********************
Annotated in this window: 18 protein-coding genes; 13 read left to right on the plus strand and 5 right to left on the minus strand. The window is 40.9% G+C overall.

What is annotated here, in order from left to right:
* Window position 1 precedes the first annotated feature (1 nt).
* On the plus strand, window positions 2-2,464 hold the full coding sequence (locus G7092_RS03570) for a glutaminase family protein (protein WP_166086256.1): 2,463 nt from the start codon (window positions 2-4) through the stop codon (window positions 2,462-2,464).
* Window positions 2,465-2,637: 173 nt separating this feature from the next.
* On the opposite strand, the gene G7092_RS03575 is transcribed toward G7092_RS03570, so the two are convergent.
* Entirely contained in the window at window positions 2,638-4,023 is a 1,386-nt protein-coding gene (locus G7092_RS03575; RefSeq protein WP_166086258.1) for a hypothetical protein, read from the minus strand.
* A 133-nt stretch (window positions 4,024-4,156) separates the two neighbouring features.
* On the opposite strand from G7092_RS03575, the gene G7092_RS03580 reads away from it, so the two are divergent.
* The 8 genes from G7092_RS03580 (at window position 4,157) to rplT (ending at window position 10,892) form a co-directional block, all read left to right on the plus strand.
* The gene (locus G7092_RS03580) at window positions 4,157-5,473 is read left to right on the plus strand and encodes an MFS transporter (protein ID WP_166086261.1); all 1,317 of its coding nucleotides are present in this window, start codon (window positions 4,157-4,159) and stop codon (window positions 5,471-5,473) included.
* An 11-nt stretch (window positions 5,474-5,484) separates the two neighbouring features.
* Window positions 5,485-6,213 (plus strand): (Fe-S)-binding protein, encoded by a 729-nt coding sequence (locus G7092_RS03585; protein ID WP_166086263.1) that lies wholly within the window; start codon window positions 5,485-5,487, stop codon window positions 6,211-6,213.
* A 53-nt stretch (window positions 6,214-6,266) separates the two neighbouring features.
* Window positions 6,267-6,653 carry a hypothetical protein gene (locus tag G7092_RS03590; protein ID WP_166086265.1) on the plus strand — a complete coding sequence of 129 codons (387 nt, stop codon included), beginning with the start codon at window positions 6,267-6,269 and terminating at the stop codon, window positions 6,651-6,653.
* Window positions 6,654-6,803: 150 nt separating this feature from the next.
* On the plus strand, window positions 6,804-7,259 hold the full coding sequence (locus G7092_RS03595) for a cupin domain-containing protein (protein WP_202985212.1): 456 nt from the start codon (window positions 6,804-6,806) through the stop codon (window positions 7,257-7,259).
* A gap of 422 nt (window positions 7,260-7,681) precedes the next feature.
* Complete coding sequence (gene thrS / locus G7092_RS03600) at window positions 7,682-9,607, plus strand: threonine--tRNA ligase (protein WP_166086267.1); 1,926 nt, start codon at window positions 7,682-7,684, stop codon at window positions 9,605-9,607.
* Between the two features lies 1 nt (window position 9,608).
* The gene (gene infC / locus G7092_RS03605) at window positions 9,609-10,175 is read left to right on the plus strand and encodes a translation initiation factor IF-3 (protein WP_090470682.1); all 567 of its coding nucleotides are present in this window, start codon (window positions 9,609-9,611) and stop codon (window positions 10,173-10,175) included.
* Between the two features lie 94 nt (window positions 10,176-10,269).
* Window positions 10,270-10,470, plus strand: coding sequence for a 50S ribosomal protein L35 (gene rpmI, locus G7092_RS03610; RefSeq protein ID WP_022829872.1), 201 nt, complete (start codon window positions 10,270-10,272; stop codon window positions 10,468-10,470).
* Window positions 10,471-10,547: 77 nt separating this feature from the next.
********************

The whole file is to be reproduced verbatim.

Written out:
Annotated in this window: 18 protein-coding genes; 13 read left to right on the plus strand and 5 right to left on the minus strand. The window is 40.9% G+C overall.

What is annotated here, in order from left to right:
* Window position 1 precedes the first annotated feature (1 nt).
* On the plus strand, window positions 2-2,464 hold the full coding sequence (locus G7092_RS03570) for a glutaminase family protein (protein WP_166086256.1): 2,463 nt from the start codon (window positions 2-4) through the stop codon (window positions 2,462-2,464).
* Window positions 2,465-2,637: 173 nt separating this feature from the next.
* On the opposite strand, the gene G7092_RS03575 is transcribed toward G7092_RS03570, so the two are convergent.
* Entirely contained in the window at window positions 2,638-4,023 is a 1,386-nt protein-coding gene (locus G7092_RS03575; RefSeq protein WP_166086258.1) for a hypothetical protein, read from the minus strand.
* A 133-nt stretch (window positions 4,024-4,156) separates the two neighbouring features.
* On the opposite strand from G7092_RS03575, the gene G7092_RS03580 reads away from it, so the two are divergent.
* The 8 genes from G7092_RS03580 (at window position 4,157) to rplT (ending at window position 10,892) form a co-directional block, all read left to right on the plus strand.
* The gene (locus G7092_RS03580) at window positions 4,157-5,473 is read left to right on the plus strand and encodes an MFS transporter (protein ID WP_166086261.1); all 1,317 of its coding nucleotides are present in this window, start codon (window positions 4,157-4,159) and stop codon (window positions 5,471-5,473) included.
* An 11-nt stretch (window positions 5,474-5,484) separates the two neighbouring features.
* Window positions 5,485-6,213 (plus strand): (Fe-S)-binding protein, encoded by a 729-nt coding sequence (locus G7092_RS03585; protein ID WP_166086263.1) that lies wholly within the window; start codon window positions 5,485-5,487, stop codon window positions 6,211-6,213.
* A 53-nt stretch (window positions 6,214-6,266) separates the two neighbouring features.
* Window positions 6,267-6,653 carry a hypothetical protein gene (locus tag G7092_RS03590; protein ID WP_166086265.1) on the plus strand — a complete coding sequence of 129 codons (387 nt, stop codon included), beginning with the start codon at window positions 6,267-6,269 and terminating at the stop codon, window positions 6,651-6,653.
* Window positions 6,654-6,803: 150 nt separating this feature from the next.
* On the plus strand, window positions 6,804-7,259 hold the full coding sequence (locus G7092_RS03595) for a cupin domain-containing protein (protein WP_202985212.1): 456 nt from the start codon (window positions 6,804-6,806) through the stop codon (window positions 7,257-7,259).
* A gap of 422 nt (window positions 7,260-7,681) precedes the next feature.
* Complete coding sequence (gene thrS / locus G7092_RS03600) at window positions 7,682-9,607, plus strand: threonine--tRNA ligase (protein WP_166086267.1); 1,926 nt, start codon at window positions 7,682-7,684, stop codon at window positions 9,605-9,607.
* Between the two features lies 1 nt (window position 9,608).
* The gene (gene infC / locus G7092_RS03605) at window positions 9,609-10,175 is read left to right on the plus strand and encodes a translation initiation factor IF-3 (protein WP_090470682.1); all 567 of its coding nucleotides are present in this window, start codon (window positions 9,609-9,611) and stop codon (window positions 10,173-10,175) included.
* Between the two features lie 94 nt (window positions 10,176-10,269).
* Window positions 10,270-10,470, plus strand: coding sequence for a 50S ribosomal protein L35 (gene rpmI, locus G7092_RS03610; RefSeq protein ID WP_022829872.1), 201 nt, complete (start codon window positions 10,270-10,272; stop codon window positions 10,468-10,470).
* Window positions 10,471-10,547: 77 nt separating this feature from the next.